Category Archives: Popular Culture

Game Saves World Billions in Productivity with Region Block

[Below is parody content?]

Popular movies and video games have long since been correlated with productivity loss. For example, popular science fiction franchise Star Wars has been the lead in this category, when its blockbuster film launches lead to countless students and employees to call out to go to the theaters on release day. Similarly, the recently launched Japanese video game, THE IDOLM@STER: Shiny Colors, cause millions of dollars in loss productivity, following its recent launch last week.

In a stroke of genius, the developers of Shiny Colors limited the game for play to Japanese internet users only. By region-limiting the HTML5-based game platform, Bandai Namco has saved an estimated $50B USD in productivity loss, experts say.

The free-to-play video game platform is the latest entry in the popular franchise, THE IDOLM@STER. The Japanese-gamer oriented properties started in 2005 and has spawned countless video games, TV shows, movies, and tie-ins of all kind, such as a mixed-reality VR theatrical show. While domestic audiences still beared the brunt of the damage in loss productivity, the prudent business move limited the damage to just Japanese domestic businesses.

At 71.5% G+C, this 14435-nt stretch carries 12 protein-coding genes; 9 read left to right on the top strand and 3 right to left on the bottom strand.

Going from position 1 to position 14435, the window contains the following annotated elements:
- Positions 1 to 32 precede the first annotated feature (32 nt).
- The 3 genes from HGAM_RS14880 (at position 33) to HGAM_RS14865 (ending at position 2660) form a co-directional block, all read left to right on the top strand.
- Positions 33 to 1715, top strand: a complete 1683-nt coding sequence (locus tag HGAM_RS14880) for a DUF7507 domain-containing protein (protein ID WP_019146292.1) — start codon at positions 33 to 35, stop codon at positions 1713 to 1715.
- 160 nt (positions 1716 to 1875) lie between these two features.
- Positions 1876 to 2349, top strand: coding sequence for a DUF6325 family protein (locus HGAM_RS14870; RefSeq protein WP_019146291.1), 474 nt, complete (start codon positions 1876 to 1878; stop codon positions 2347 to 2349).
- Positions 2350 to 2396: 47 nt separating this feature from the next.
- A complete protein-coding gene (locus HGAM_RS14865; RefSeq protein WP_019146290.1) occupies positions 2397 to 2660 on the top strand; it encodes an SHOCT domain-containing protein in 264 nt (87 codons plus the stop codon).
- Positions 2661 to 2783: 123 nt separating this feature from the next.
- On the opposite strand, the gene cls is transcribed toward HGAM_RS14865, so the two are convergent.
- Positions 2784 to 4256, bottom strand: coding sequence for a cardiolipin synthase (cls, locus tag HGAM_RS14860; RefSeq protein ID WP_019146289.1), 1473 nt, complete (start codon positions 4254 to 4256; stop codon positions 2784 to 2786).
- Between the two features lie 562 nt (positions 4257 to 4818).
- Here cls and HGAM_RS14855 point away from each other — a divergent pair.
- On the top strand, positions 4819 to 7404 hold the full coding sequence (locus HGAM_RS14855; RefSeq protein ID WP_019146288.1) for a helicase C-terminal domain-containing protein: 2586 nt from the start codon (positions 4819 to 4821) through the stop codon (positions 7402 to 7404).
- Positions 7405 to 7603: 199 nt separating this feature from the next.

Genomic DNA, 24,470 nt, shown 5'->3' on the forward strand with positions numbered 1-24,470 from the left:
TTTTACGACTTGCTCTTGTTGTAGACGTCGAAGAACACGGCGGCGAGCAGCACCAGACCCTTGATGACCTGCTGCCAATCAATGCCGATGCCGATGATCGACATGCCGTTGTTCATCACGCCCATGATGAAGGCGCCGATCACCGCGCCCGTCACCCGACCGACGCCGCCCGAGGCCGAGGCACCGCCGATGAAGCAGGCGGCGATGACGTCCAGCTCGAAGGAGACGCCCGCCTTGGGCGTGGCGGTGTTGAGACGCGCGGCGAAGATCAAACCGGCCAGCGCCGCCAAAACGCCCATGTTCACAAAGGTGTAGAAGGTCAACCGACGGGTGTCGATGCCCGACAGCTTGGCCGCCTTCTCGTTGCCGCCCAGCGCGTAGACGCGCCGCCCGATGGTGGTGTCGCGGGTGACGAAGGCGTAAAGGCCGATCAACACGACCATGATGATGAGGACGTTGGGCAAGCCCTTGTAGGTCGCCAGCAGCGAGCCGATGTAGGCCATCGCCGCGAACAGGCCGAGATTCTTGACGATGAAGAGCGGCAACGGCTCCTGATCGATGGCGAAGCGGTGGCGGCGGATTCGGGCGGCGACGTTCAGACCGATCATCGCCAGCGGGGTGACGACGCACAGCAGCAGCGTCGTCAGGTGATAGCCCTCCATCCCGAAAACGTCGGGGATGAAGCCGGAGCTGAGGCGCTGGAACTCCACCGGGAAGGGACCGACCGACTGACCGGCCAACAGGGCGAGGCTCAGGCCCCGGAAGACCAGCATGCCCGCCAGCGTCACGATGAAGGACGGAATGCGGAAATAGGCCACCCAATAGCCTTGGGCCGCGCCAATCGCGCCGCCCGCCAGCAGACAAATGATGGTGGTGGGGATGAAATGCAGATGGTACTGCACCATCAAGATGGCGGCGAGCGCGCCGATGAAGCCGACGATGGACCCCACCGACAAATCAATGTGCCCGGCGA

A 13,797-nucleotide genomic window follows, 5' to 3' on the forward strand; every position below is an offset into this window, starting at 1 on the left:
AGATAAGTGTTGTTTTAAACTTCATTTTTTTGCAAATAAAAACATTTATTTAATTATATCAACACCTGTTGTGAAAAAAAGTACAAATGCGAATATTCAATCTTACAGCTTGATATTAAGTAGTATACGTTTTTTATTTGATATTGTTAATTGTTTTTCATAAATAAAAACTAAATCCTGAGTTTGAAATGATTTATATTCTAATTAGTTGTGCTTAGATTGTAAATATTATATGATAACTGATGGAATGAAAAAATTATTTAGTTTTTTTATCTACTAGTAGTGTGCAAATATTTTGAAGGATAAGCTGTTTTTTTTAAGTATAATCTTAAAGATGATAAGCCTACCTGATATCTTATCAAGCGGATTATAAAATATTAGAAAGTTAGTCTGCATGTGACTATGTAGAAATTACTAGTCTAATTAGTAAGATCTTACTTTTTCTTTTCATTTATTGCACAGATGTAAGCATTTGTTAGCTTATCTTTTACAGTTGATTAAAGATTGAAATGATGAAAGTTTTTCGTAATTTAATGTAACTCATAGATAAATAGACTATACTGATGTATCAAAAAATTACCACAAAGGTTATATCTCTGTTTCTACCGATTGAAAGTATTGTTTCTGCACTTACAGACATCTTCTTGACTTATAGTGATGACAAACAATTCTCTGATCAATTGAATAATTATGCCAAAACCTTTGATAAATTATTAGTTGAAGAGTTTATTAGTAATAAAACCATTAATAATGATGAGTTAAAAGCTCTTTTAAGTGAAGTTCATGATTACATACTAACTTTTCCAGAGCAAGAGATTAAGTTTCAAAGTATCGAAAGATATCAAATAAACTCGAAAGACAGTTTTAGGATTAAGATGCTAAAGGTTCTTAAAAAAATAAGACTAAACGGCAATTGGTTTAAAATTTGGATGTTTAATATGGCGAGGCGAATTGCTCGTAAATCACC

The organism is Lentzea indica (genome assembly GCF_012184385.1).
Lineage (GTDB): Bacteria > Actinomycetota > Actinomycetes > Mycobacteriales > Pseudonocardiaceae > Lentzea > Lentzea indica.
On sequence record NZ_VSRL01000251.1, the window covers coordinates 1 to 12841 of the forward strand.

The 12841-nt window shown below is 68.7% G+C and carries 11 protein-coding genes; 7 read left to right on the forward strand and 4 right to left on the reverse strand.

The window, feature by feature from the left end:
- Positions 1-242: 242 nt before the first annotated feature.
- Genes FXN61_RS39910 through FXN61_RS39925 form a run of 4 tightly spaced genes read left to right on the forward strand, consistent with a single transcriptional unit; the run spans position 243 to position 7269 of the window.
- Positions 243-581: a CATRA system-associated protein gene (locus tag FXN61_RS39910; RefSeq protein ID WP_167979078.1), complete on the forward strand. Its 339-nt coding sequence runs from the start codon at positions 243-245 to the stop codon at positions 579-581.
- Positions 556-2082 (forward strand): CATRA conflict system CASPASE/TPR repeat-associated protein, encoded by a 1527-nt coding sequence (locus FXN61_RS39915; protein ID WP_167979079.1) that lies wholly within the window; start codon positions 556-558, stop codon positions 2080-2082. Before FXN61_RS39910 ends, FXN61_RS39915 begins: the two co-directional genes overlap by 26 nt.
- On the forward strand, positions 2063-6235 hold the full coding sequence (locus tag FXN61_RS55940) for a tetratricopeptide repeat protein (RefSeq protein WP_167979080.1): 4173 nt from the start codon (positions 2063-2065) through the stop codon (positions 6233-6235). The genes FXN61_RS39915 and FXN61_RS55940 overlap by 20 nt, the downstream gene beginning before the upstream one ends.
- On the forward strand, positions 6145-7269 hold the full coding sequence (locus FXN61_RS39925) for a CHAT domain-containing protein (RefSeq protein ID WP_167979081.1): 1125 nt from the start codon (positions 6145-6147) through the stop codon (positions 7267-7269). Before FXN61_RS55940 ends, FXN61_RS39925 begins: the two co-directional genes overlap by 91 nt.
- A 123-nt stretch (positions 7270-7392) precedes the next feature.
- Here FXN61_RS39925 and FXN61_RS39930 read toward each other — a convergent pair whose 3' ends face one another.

“It is a noble sacrifice,” said financial analyst Akihiro Nakamura from UBS. “The joke was that the devops were going to all call out sick and play during launch, but the region blocking already saved us millions across our Americas and Europe branches. Despite their best efforts otherwise, Bandai-Namco is still going to boost their prospective stock price for this fiscal year just on the preliminary revenue projections.”

Streaming Business, Autumn 2017

I remember supporting Crunchyroll when it turned legit in 2009 and started to charge a subscription. Now, it’s the incumbent, to answer the irony-note. There is nothing incumbent to Daisuki–it’s a new venture by a bunch of Japanese companies to try to stream internationally. Crunchy beats them by like, what, 4 years? A …decade (lol) by internet streaming time. Not that it really matters.